I will begin by adding a scene component which will represent our engine. This is mostly to make the placement of the engine easier, however you could just as easily represent this location with a variable in your code.

I will place the engine at the back of the boat, roughly where I would expect to see an engine on a real boat.

We can then simulate the behaviour of a boat engine by adding a force at the direction, and location of the engine component like this:

The “Throttle Force” variable is just a member property which I’ve made instance editable, with the default value set to 300. You can adjust this as you like to change the strength of your engine.

The “Get Boat Throttle” force function simply reads the state of the W/S keys from the player controller and produces a throttle in the range of [-1, 1]. It is implemented as follows:

With our throttle logic in place, we are ready to give it a test!

Look at it go! We can play around with the throttle values at this point, and perhaps adjust the mass of our boat to make it behave more to our liking when racing through the water. I will tweak the mass to make the boat sink in a bit more. If you do not wish to adjust the mass of your boat, you could instead tweak this behaviour using a WaterPhysicsSettingsComponent.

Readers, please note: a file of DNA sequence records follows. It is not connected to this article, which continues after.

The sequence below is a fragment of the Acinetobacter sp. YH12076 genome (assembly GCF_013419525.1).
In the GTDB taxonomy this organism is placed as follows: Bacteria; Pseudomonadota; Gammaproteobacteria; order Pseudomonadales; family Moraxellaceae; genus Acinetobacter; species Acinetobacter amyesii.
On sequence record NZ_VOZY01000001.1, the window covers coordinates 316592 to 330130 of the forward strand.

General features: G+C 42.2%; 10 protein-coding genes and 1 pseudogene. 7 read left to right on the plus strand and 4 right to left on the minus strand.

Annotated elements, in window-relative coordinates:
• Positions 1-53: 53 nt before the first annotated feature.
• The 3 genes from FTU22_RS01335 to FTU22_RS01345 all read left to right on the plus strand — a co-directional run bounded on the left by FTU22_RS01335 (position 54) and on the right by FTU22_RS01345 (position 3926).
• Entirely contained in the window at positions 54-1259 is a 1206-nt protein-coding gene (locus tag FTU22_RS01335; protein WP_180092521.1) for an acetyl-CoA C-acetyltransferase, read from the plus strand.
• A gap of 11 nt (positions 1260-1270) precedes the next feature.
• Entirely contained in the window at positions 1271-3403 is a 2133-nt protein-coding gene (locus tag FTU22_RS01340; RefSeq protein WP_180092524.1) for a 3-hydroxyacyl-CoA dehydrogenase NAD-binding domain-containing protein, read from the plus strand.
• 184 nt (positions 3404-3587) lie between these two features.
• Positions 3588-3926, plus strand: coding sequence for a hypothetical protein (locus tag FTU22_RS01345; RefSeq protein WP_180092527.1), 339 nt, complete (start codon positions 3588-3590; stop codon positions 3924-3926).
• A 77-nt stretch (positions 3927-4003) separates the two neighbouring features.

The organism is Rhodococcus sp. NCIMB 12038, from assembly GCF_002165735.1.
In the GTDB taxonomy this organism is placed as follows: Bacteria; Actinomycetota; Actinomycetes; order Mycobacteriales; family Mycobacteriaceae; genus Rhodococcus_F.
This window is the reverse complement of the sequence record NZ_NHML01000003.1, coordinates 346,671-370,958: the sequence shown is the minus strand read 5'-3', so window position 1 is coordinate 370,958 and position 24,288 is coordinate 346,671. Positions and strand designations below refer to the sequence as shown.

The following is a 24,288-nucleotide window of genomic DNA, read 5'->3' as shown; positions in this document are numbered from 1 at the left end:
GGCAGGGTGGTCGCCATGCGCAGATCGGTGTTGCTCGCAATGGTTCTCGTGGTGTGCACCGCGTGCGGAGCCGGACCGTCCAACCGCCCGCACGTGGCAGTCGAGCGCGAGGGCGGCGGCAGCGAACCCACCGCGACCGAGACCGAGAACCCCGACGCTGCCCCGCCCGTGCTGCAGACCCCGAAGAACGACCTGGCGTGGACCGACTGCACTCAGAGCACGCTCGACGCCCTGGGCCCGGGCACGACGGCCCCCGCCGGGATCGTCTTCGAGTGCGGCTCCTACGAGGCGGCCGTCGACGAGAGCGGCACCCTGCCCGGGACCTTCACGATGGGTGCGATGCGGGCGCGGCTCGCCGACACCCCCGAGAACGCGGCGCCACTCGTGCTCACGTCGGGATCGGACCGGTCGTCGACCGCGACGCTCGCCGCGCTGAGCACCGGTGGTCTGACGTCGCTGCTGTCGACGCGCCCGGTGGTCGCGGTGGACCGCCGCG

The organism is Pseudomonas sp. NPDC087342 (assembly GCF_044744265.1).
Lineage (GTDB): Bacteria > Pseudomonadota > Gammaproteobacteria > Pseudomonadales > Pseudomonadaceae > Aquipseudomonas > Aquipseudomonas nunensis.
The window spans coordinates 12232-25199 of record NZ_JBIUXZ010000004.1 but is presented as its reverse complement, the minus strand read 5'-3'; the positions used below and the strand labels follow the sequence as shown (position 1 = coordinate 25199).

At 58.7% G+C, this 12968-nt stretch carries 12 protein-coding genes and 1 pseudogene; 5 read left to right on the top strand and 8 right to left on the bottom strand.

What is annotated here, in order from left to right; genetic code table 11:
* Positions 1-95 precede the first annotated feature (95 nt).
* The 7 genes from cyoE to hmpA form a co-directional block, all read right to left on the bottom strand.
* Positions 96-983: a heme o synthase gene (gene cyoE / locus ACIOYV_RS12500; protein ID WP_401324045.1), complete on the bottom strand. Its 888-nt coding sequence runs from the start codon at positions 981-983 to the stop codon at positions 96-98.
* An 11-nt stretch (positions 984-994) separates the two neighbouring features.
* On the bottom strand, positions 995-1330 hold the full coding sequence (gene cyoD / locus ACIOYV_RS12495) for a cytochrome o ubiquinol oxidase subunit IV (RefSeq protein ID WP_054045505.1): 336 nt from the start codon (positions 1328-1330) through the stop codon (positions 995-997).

So, we now have a boat which can race through water, but no way of steering it, we should probably address that. The simplest way of adding steering is to just change the direction of force applied by our engine. So right before we add our engine code, let’s add another block which controls the engine rotation as such:

This code is rather simple, it will take the EngineLocation component and turn in in the range of [-20, 20] degrees depending on the input from the “Get Boat Steering” function. This function is a copy of the “Get Boat Throttle” function we created earlier, however it listens to the A/D keys instead of W/S.

With this new steering logic added, lets take our boat for a spin!

Wow, it almost feels like a real boat! At this point there are a few more things we could do, like adding a rudder or tweaking the parameters of the water physics however that is better suited for a different kind of tutorial. If you want more complex examples with more details I would advice you to take a look at the Example Project for this plugin which has a much wider set of different boats and vehicles that you can take inspiration from.